I understand that 'some' people may be both cash and time poor, but I believe the number 'actually' working two jobs, 50 plus hours a week, is relatively small compared with the number of people who have shitty diets and eat rubbish food.
I would be fascinated to see a Venn diagram of where these populations intersect.
I would maintain that good wholesome food, if not the actual bestest quality imaginable, is still accessible to anyone outside of a rural area, for way less than 'fast food'
I was a student once. Fast food was a rare luxury. I still managed to eat well.
Education is the key, and though it should be a parental responsibility many adults simply don't have the knowledge or wisdom to teach their kids.
Again you are thinking about how easy it was for you as a single person to access good quality, cheap, healthy food, multiply that by 4; and students do tend to have a lot of spare time on their hands in my experience. It is a logistical problem as much as anything else for many people.
Most people, if they put their mind to it, could probably find a way to do this but I imagine many cannot be fagged with the hassle and don't care enough about their diet as they have a list of rather more pressing problems to deal with. Getting the correct amount of money set aside for a weekly shop and trying to sort out the necessary transport to move it is going to get tedious after a while.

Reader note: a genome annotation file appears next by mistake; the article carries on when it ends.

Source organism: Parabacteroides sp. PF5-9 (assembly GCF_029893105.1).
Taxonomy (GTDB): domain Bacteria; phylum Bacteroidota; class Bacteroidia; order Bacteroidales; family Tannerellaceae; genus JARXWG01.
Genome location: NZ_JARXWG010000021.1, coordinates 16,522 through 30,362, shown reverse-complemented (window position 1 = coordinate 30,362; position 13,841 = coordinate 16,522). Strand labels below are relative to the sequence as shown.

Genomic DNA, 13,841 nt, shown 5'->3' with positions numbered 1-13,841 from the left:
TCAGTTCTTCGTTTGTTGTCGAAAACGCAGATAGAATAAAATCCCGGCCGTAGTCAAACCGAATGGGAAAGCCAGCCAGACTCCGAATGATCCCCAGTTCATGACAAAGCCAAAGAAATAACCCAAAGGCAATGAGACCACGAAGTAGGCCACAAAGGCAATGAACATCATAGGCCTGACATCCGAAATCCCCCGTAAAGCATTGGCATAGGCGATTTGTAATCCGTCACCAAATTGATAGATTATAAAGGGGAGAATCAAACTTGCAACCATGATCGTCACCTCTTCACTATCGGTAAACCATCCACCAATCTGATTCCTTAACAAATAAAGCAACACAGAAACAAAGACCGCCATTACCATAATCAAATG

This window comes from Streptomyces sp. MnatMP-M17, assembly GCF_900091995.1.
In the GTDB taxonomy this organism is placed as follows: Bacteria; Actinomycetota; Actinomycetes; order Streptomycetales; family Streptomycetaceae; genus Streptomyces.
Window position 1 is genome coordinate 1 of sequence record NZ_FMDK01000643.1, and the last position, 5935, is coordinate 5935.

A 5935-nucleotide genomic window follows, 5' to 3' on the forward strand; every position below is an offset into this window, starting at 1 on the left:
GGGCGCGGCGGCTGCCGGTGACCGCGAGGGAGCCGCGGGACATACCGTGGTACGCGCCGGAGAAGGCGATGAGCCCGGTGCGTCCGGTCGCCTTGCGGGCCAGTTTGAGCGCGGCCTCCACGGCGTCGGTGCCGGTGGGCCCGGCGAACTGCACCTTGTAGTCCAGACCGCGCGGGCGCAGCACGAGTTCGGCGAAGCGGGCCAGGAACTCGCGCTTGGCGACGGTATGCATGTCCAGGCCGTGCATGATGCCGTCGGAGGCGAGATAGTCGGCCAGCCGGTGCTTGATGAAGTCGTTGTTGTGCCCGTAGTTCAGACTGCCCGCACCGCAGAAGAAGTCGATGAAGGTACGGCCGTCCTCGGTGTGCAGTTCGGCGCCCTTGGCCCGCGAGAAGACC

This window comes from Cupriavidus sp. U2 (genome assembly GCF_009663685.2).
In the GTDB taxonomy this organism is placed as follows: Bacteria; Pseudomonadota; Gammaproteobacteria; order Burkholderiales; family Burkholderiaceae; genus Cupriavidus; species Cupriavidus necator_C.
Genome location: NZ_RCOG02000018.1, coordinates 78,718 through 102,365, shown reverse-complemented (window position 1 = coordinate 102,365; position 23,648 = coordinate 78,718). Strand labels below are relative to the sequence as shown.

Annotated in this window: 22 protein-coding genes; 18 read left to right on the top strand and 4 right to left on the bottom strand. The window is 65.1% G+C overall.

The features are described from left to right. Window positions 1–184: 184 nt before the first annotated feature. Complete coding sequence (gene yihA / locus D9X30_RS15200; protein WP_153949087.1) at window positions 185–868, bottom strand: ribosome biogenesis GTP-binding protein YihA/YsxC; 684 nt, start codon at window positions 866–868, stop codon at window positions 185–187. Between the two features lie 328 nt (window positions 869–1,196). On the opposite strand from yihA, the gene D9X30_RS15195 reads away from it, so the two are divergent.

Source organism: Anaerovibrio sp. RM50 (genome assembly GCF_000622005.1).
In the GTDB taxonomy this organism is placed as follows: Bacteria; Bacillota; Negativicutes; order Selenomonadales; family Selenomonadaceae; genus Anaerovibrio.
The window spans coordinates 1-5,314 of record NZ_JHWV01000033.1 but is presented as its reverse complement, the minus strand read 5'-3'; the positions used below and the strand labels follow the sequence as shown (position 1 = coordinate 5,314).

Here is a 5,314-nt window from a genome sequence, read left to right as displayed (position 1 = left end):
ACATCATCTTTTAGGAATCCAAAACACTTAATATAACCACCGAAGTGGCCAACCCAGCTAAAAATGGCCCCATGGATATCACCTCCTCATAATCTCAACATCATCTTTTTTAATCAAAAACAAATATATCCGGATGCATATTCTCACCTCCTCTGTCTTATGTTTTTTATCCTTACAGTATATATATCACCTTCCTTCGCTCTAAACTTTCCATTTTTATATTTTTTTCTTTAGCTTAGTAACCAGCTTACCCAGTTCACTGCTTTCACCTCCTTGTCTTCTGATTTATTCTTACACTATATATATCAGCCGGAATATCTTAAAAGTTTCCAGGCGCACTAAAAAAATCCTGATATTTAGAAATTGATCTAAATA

Jack Monroe the single mother who blogged in the Guardian about how to feed a family healthily on low incomes covered all of this. Often the desire is there but people are just simply put off by the hurdles in their way which do not exist for people on middle incomes - lack of transport, lack of time, lack of access to the sums of money that allow big weekly shops.
All I am suggesting is a bit of empathy for people in this position. They are not all lumpen Proles who are too stupid to feed themselves properly.
And if the generational knowledge that teaches these skills has been lost it does need to be taken up by the state what ever Toby SmallState thinks, I wasn't just taught to cook by my parents I was taught to cook at school, and sow and knit. This is part of the rather snooty attitude that school is only for academic skills and, worse, supposedly feminine skills like cookery don't even have a place in the practical arena; as I doubt Toby would send out a stentorian blast proclaiming the family is the place to be taught woodwork. I bet there are many more cooks in this country than carpenters.